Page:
Moving On Up

As your child grows, there are so many milestones to celebrate — but the milestone of moving from one car seat to the next is sometimes a source of more consternation than delight.

There are guidelines for height and weight for rear-facing seats, front facing seats, and booster seats, which are easy to review at and the NHTSA.

But the things that make your child precious and unique — those thick legs, long torso and ever-wiggling toes — may also mean that your child doesn’t seem to fit neatly into these height and weight guidelines. Your current car seat’s manual will include all fit guidelines, so (yes, that’s right) start there.

And if there’s one rule that could apply to all children, it is that keeping them in the most secure seat they’ll fit into is always a good idea.

Rear facing to forward facing: Rear-facing car seats are the safest way for your child to ride, so keep your little one in a rear-facing position as long as possible. Yes, even if those wiggling toes touch the back seat. But when your child truly outgrows the weight, height or fit limit for your current rear-facing seat, move on to a forward-facing seat.

Forward facing to booster: The forward-facing seat offers more security than a booster seat, so keep your kid in the car seat for as long as possible, up to the highest weight or height allowed in the manual. When it’s time to switch to a booster, choose one that works with your car’s back seat.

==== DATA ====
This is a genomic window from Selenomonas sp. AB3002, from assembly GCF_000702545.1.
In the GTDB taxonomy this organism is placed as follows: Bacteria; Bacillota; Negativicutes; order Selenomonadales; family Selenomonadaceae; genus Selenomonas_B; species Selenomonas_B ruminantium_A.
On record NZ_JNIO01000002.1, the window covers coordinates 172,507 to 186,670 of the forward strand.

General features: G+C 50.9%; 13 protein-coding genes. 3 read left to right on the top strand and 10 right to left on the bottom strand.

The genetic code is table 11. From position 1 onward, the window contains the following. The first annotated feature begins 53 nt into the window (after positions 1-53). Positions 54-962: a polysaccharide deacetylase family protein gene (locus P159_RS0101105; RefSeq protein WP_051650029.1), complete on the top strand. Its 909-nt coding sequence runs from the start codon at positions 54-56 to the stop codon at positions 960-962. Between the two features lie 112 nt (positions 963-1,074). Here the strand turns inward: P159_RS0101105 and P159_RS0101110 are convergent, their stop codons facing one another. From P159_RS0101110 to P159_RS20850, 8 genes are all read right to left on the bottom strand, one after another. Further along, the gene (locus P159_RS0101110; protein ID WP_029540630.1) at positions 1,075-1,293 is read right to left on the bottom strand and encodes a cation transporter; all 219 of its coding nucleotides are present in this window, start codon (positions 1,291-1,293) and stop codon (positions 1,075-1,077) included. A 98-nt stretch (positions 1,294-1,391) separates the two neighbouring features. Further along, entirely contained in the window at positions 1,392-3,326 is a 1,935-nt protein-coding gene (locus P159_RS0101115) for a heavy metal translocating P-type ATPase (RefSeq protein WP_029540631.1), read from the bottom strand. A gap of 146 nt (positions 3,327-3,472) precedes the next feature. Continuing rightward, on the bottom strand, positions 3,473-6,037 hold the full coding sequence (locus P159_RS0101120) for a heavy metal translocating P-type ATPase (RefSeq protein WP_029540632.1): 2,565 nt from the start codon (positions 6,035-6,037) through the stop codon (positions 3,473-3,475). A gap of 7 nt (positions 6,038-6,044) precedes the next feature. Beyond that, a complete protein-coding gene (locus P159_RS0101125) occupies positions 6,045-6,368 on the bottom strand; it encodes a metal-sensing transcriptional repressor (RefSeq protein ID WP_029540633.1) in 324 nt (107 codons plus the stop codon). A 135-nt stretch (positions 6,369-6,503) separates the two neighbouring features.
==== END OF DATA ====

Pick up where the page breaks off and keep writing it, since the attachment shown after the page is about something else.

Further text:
Booster to belt: No matter how many of your kid’s friends are out of the booster seat, safety must rule supreme. Your child can only ditch his booster when he is old enough (at least eight years old) and large enough for the seatbelt to fit correctly — shoulder belt across the middle of the chest and shoulder, lap belt low and snug across the upper thighs (not the belly). Your child also must be tall enough to sit against the car’s seat back with her knees bent over the edge of the seat without slouching, and able to stay comfortable in this position throughout the trip. When all these criteria are met, you can (finally) say bye-bye, booster.

Back seat to front seat: All children younger than 13 years old should ride in the back seat. The end.

The Heart of the Matter

Motor vehicle accidents are one of the leading causes of childhood death, and while correct car seat use can reduce that risk by nearly 70 percent, as many as half of car seats are not installed or used correctly.

Many frustrations and anxieties around the car seat arise from deep concern over keeping kids safe. So next time your jaw clenches as you wrestle with the harness or the LATCH, remember that your frustration comes from a place of love — that help is right there waiting for you. Probably in the manual.

Want Extra Help?

All parents can benefit from getting installation help from a Child Passenger Safety Technician (CPST) to make sure that their child’s seat is properly installed. And North Carolina has the largest CPST program in the country. If you have concerns or just want to be sure your child is secure, find a certified Child Passenger Safety Technician near you.



WakeMed links: